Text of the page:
If you feel like an uninvited guest at a party while watching the first episodes of “Here and Now,” don’t worry.
The storylines – and connections – come into focus as you dig deeper into the very diverse Bayer-Boatwright family.
On the surface, the parents are practically made for a progressive television commercial. He’s a philosophy professor and author; she’s a therapist who deals with conflict resolution in middle and high schools.
Their children represent a melting pot of adoptions. But, at Greg’s 60th birthday party, plenty of angst comes bubbling to the surface.
Tim Robbins plays the dad with the life-altering birthday; Holly Hunter is his controlling wife. The kids aren’t snowed by the fronts they present but they have no idea how deep these dysfunctions go.
The youngest son, Ramon (Daniel Zovatto), has an outburst that could crack everything open. Created by Alan Ball, the man behind “Six Feet Under” and “True Blood,” the new HBO series doesn’t skimp on nudity or frank discussions. Mom, in fact, isn’t as proper as you might think; dad has a separate agenda that could topple everything he has built.
While “Here and Now” isn’t as engaging as “Six Feet Under,” it has an intriguing quality that invites you to snoop around. Ramon, for example, has so many aspects to his young life, it’s hard to figure which element is going to be the guiding one – his sexuality? His hallucinations? His career? His sense of style?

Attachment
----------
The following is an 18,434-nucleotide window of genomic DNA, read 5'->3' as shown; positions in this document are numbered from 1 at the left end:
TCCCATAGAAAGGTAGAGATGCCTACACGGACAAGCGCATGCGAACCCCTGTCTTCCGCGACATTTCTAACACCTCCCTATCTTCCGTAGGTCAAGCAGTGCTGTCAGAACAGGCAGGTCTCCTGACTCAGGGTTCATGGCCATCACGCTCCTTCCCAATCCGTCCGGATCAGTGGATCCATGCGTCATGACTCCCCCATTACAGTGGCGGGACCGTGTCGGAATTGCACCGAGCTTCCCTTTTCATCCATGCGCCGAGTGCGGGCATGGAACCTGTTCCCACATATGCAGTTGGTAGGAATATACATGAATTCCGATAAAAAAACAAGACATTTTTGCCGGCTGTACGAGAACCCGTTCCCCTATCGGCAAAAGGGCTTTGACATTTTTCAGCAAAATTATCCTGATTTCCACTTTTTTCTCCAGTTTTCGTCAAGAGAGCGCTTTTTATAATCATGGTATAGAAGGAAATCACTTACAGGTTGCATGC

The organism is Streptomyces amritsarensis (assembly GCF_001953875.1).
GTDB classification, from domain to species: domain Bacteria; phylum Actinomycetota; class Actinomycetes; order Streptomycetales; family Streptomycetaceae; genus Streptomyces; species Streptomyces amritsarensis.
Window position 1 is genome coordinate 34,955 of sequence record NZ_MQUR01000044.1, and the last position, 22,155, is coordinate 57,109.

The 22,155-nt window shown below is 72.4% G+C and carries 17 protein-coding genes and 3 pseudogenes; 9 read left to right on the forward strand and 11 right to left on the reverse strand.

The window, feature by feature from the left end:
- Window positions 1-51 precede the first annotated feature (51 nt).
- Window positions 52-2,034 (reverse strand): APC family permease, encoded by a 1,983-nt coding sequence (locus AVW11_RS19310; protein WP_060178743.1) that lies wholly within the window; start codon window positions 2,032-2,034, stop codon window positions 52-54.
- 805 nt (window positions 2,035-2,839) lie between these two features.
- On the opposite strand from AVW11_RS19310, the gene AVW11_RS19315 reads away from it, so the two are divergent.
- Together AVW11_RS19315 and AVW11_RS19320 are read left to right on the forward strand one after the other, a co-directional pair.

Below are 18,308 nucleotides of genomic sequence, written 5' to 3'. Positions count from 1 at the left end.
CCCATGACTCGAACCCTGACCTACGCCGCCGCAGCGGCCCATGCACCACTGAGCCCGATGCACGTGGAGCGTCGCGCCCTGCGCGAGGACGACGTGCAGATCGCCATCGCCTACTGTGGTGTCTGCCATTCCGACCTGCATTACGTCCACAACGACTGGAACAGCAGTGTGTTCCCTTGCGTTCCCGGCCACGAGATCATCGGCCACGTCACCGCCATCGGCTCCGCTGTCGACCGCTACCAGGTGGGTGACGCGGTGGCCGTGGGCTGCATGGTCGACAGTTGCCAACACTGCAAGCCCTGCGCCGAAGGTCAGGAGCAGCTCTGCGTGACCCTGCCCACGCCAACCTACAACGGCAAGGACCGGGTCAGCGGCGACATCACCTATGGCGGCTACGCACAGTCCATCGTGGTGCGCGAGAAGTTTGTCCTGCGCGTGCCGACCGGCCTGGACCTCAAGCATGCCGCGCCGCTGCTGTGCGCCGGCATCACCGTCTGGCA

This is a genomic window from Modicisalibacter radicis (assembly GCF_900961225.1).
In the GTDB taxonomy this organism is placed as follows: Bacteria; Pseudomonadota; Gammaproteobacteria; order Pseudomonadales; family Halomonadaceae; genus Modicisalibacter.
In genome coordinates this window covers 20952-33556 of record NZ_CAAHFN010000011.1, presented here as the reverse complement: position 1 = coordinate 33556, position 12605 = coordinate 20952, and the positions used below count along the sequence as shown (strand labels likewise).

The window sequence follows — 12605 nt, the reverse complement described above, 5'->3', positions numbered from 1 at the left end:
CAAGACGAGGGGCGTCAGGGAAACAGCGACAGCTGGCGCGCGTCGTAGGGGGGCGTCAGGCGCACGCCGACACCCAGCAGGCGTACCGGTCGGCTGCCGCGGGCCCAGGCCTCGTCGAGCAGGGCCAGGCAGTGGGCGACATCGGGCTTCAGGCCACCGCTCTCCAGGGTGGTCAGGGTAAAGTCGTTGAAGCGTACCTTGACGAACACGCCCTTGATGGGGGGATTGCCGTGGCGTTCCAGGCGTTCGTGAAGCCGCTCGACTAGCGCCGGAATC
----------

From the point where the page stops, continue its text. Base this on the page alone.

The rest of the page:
Then, too, there’s sister Ashley (Jerrika Hinton) who’s married but shows an interest in the models she hires for fashion shoots. She has a seemingly nice husband and a sister, Kristen (Sosie Bacon), who’s even kinkier than she.
Toss in brother Duc (Raymond Lee) and his career as a “motivational architect” and you’ll realize this isn’t business as usual.
Set in Portland (where, apparently, these kinds of issues thrive), “Here and Now” has echoes of Ball’s Oscar winner “American Beauty.” Both are about men in crisis and the people who love them.
Robbins isn’t quite as polished as you’d like – this is a role Tom Hanks might have slayed – and Hunter tries too hard to press a non-Southern accent. Are they supposed to be obnoxious liberals? Or is that just a byproduct of the world they’ve created?
Zovatto comes off best (the younger daughter is just plain weird) but that’s because he’s the most sympathetic and, likely, the one who doesn’t belong in this screwed-up family.
Where Ball intends to take this is anyone’s guess. There’s a “Stranger Things” thread slipping in here and there but it’s never clear (at least not from the first couple episodes) where that will ultimately lie. Although it’s nice that marquee creators like Ball get these opportunities it’d be nice if they were a bit more transparent.
We’ll hang with the Bayer-Boatwrights because we know their creator hasn’t steered us wrong. But with each passing slight, it’ll become difficult to understand why it is they do what they do.
“Here and Now” airs at 8 p.m. Sundays on HBO.